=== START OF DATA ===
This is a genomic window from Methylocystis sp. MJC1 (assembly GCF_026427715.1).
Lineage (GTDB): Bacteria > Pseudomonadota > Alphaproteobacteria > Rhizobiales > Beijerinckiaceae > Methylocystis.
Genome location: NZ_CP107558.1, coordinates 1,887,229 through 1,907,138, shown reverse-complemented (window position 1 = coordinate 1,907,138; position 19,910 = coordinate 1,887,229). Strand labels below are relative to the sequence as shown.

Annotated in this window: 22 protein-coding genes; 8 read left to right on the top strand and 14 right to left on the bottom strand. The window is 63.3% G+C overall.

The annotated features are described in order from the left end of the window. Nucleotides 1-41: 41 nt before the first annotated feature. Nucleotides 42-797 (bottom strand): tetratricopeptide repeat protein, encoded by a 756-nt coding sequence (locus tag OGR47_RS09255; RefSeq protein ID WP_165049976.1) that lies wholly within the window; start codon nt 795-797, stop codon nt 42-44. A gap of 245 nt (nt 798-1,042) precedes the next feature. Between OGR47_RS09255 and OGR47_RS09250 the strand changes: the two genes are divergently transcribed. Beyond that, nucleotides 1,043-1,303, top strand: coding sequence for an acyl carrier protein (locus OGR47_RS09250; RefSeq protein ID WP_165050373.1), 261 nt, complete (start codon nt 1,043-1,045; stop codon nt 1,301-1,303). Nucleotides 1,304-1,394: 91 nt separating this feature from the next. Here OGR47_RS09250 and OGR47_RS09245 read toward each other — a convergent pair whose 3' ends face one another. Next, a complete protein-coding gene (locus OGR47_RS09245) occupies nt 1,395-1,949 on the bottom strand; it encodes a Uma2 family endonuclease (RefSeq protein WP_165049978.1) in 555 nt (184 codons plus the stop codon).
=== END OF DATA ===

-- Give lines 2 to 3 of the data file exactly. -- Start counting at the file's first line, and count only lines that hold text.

Lineage (GTDB): Bacteria > Pseudomonadota > Alphaproteobacteria > Rhizobiales > Beijerinckiaceae > Methylocystis.
Genome location: NZ_CP107558.1, coordinates 1,887,229 through 1,907,138, shown reverse-complemented (window position 1 = coordinate 1,907,138; position 19,910 = coordinate 1,887,229). Strand labels below are relative to the sequence as shown.